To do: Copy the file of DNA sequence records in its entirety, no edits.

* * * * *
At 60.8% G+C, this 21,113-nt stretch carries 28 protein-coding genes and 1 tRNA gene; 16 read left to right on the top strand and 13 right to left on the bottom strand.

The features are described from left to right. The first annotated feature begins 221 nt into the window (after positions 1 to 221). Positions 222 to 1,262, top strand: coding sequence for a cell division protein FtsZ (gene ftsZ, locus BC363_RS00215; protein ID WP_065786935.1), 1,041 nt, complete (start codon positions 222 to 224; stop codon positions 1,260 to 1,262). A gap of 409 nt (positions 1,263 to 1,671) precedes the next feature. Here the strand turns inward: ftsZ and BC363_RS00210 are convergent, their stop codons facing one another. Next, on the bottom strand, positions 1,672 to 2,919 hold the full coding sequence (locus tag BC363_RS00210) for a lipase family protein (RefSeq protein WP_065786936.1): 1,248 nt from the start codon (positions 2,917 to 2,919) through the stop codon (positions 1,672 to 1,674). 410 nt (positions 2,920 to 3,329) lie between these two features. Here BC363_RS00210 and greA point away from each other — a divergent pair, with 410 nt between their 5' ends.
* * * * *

At 60.8% G+C, this 21,113-nt stretch carries 28 protein-coding genes and 1 tRNA gene; 16 read left to right on the top strand and 13 right to left on the bottom strand.

The features are described from left to right. The first annotated feature begins 221 nt into the window (after positions 1 to 221). Positions 222 to 1,262, top strand: coding sequence for a cell division protein FtsZ (gene ftsZ, locus BC363_RS00215; protein ID WP_065786935.1), 1,041 nt, complete (start codon positions 222 to 224; stop codon positions 1,260 to 1,262). A gap of 409 nt (positions 1,263 to 1,671) precedes the next feature. Here the strand turns inward: ftsZ and BC363_RS00210 are convergent, their stop codons facing one another. Next, on the bottom strand, positions 1,672 to 2,919 hold the full coding sequence (locus tag BC363_RS00210) for a lipase family protein (RefSeq protein WP_065786936.1): 1,248 nt from the start codon (positions 2,917 to 2,919) through the stop codon (positions 1,672 to 1,674). 410 nt (positions 2,920 to 3,329) lie between these two features. Here BC363_RS00210 and greA point away from each other — a divergent pair, with 410 nt between their 5' ends.